Ken Starr, Former Whitewater Investigator and Chairman of Baylor, Dies of Illness | Education


Kenneth Winston Starr, a former US solicitor general who became the national face of the 1990s Whitewater Inquiry into the Clinton family years before becoming president of Baylor University, died on Tuesday. He was 76 years old.

Starr, who served as Baylor’s chairman from 2010 to 2016 and continued to call Waco home, was hospitalized for months in Houston, family and friends said.

“My beloved, brilliant, kind and loving husband went to join his Savior after 17 weeks in the surgical intensive care unit at Baylor St. Luke’s Medical Center in Houston due to complications from surgery,” his wife wrote. , Alice Starr, in a text to friends and supporters. “Ken was so brave, he never complained and he continually expressed his gratitude to all of his nurses and doctors for their care.”

Starr will be buried at the Texas State Cemetery in Austin after a memorial service at Antioch Community Church at 3 p.m. on September 24. Visitation is scheduled at Wilkirson-Hatch-Bailey Funeral Home in Waco on Sept. 23 from 4-7 p.m.

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“Judge Starr was a dedicated public servant and a strong advocate for religious freedom that allows faith-based institutions like Baylor to thrive,” Baylor President Linda A. Livingstone said in a statement Tuesday. “Ken and I served together as deans at Pepperdine University in the 2000s, and I valued him as a constitutional law scholar and fellow scholar who believed in the transformative power of higher education.

Starr, a native of Vernon, Texas, served as law clerk to Supreme Court Chief Justice Warren Burger from 1975 to 1977, then served as an appellate judge in the 1980s before being appointed solicitor general in 1989.

US District Judge Judge Ed Kinkeade of Dallas, a friend of the Starrs, said Ken Starr was well-liked by Supreme Court justices of all political persuasions, and that reputation led him to be chosen as an independent attorney. in the Whitewater Inquiry in 1994.

Kinkeade has said throughout his career that Starr has the character to weather political storms.

“With all the controversy swirling around him, he was a kind and caring person, and I considered him a great friend,” Kinkeade said.

What began as an investigation into President Bill and Hillary Clinton’s connection to a real estate deal in Arkansas continued for five years and led to 11 convictions, but none of the Clintons. However, his bombshell revelation that the president had an affair with an intern and then lied about it under oath became one of the biggest news stories of the 1990s.

The Starr Report led to the impeachment of Bill Clinton by the House in 1998 for lying under oath and obstructing justice.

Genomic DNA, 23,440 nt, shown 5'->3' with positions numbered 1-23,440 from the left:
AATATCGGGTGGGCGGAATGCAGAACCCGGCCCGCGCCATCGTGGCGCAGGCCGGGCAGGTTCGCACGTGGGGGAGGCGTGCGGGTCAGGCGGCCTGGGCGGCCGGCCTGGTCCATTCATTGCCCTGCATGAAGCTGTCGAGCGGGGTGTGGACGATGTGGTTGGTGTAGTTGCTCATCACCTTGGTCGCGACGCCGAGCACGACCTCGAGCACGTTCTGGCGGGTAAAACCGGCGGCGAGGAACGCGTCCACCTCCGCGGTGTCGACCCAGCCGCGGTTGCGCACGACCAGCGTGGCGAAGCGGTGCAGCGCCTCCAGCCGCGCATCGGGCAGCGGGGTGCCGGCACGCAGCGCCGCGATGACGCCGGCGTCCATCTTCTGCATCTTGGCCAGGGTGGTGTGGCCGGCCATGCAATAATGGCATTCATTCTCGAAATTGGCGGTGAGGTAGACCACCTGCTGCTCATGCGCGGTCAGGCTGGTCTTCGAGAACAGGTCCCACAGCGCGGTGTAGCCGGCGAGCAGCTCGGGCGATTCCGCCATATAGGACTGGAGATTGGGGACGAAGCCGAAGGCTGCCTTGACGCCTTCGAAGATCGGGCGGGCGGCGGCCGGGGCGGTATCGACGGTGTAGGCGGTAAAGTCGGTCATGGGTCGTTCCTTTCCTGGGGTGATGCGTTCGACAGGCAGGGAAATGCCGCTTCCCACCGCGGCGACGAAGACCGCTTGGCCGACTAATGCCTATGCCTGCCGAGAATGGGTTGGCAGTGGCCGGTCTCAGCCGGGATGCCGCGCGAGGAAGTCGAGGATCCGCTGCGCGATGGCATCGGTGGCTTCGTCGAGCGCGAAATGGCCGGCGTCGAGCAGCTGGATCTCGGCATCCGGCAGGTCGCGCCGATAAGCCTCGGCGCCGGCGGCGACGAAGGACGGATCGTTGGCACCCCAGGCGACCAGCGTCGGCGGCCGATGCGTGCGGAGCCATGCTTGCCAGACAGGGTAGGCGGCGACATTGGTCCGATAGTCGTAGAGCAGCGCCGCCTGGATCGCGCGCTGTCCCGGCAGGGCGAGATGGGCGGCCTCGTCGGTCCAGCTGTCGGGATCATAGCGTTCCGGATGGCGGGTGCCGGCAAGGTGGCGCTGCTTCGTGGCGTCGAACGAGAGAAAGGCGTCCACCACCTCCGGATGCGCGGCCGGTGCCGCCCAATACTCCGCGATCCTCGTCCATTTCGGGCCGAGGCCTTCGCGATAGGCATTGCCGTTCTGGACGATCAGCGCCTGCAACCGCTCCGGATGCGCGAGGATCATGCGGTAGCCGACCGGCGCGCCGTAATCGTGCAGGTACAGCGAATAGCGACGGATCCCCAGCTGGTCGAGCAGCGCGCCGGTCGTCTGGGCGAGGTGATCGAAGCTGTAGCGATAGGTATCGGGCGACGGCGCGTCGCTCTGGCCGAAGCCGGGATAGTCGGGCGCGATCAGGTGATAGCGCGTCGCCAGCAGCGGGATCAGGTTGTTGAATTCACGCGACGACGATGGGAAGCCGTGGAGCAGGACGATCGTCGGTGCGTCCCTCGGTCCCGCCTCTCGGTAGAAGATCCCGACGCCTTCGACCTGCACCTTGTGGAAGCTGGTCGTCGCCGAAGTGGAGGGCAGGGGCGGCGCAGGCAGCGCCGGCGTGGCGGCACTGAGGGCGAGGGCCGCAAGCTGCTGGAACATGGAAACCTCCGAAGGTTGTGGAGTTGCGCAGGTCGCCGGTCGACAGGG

At the time, Starr was not considered a partisan pick, according to “The Death of American Virtue: Clinton vs. Starr,” a 2010 book about Whitewater by Ken Gormley.

“Nothing in the historical record would suggest that Ken Starr was extreme or over the top early in his tenure as an independent attorney,” Gormley wrote. “Indeed, he was receiving a lot of criticism from the far right of the Republican Party for his timidity and ineffectiveness.”

The US Senate acquitted Clinton in 1999, and Starr resigned as independent counsel the same year.

“He was the most famous man in America at the time,” Kinkeade said. “He didn’t ask for this job. He had been Solicitor General and people were talking about him as the next person on the Supreme Court. But he became way too controversial for that. He didn’t shy away from controversy .”

Starr headed to the West Coast and became dean of law school at Pepperdine University in 2004 until he was selected to become Baylor’s 14th president, effective June 1, 2010.

During that time, he oversaw hundreds of millions of dollars in construction projects, including McLane Stadium, the new Trade School, the East Village residential community, and Hart Athletic Stadium.

He raised Baylor’s profile as a research institution and created a $100 million President’s Scholarship initiative.

At the same time, Baylor became a football powerhouse, with Robert Griffin III winning the school’s only Heisman Trophy in 2011 under coach Art Briles. Although Starr is generally seen as a unifying force for Baylor, his tenure was cut short by a campus sexual assault scandal that came to light in 2016.

A report by law firm Pepper Hamilton found Baylor executives had shown a ‘fundamental failure’ in responding to sexual assault claims against women, some of whom were allegedly victimized by the very popular football team. appreciated by Baylor. The Board of Regents ousted Starr as president, but eased the transition by allowing him to continue serving as chancellor and later law professor.

Many other senior Baylor officials, including Briles and sporting director Ian McCaw, were also ousted in the wake of the scandal.

Kinkeade said he never heard Starr complain about Baylor’s treatment of him. He said Starr and his wife continued to be generous Waco residents after his resignation.

In his Tuesday statement, Livingstone credited Starr with a “profound impact on Baylor University,” including the Pro Futuris strategic vision in 2012 that “placed Baylor on the path to where we are today as a ‘Christian Research Institution 1’.

Waco Mayor Dillon Meek, a graduate of Baylor and its law school, expressed his “sincere condolences” to the Starr family in a message to the Tribune-Herald.

“I am grateful for Judge and Ms. Starr’s commitment to worthy charitable and philanthropic work in Waco, which they have demonstrated time and time again.”


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